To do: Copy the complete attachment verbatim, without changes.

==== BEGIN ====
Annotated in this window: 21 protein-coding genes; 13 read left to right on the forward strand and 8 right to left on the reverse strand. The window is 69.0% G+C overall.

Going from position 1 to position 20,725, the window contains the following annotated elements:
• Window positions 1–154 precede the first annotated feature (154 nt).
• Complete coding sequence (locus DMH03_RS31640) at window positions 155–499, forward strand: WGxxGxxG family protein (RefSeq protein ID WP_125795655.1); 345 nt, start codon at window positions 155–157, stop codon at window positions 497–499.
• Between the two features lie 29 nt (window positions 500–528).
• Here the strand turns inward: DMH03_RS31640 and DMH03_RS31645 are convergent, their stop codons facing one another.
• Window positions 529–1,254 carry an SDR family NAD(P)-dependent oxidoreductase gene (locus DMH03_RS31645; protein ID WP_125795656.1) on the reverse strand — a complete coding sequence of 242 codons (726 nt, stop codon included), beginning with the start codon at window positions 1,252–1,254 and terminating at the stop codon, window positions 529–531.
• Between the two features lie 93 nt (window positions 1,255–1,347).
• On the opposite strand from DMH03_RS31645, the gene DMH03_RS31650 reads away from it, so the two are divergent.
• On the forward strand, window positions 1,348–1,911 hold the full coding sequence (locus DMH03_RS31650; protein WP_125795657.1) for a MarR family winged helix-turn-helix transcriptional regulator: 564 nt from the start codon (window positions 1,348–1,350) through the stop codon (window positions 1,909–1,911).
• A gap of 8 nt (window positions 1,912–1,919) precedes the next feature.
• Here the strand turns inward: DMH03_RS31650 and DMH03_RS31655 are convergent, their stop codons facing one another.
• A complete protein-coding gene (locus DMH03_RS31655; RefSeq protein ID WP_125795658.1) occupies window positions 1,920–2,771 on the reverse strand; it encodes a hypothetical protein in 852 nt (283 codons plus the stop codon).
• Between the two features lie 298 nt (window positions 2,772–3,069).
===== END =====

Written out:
Annotated in this window: 21 protein-coding genes; 13 read left to right on the forward strand and 8 right to left on the reverse strand. The window is 69.0% G+C overall.

Going from position 1 to position 20,725, the window contains the following annotated elements:
• Window positions 1–154 precede the first annotated feature (154 nt).
• Complete coding sequence (locus DMH03_RS31640) at window positions 155–499, forward strand: WGxxGxxG family protein (RefSeq protein ID WP_125795655.1); 345 nt, start codon at window positions 155–157, stop codon at window positions 497–499.
• Between the two features lie 29 nt (window positions 500–528).
• Here the strand turns inward: DMH03_RS31640 and DMH03_RS31645 are convergent, their stop codons facing one another.
• Window positions 529–1,254 carry an SDR family NAD(P)-dependent oxidoreductase gene (locus DMH03_RS31645; protein ID WP_125795656.1) on the reverse strand — a complete coding sequence of 242 codons (726 nt, stop codon included), beginning with the start codon at window positions 1,252–1,254 and terminating at the stop codon, window positions 529–531.
• Between the two features lie 93 nt (window positions 1,255–1,347).
• On the opposite strand from DMH03_RS31645, the gene DMH03_RS31650 reads away from it, so the two are divergent.
• On the forward strand, window positions 1,348–1,911 hold the full coding sequence (locus DMH03_RS31650; protein WP_125795657.1) for a MarR family winged helix-turn-helix transcriptional regulator: 564 nt from the start codon (window positions 1,348–1,350) through the stop codon (window positions 1,909–1,911).
• A gap of 8 nt (window positions 1,912–1,919) precedes the next feature.
• Here the strand turns inward: DMH03_RS31650 and DMH03_RS31655 are convergent, their stop codons facing one another.
• A complete protein-coding gene (locus DMH03_RS31655; RefSeq protein ID WP_125795658.1) occupies window positions 1,920–2,771 on the reverse strand; it encodes a hypothetical protein in 852 nt (283 codons plus the stop codon).
• Between the two features lie 298 nt (window positions 2,772–3,069).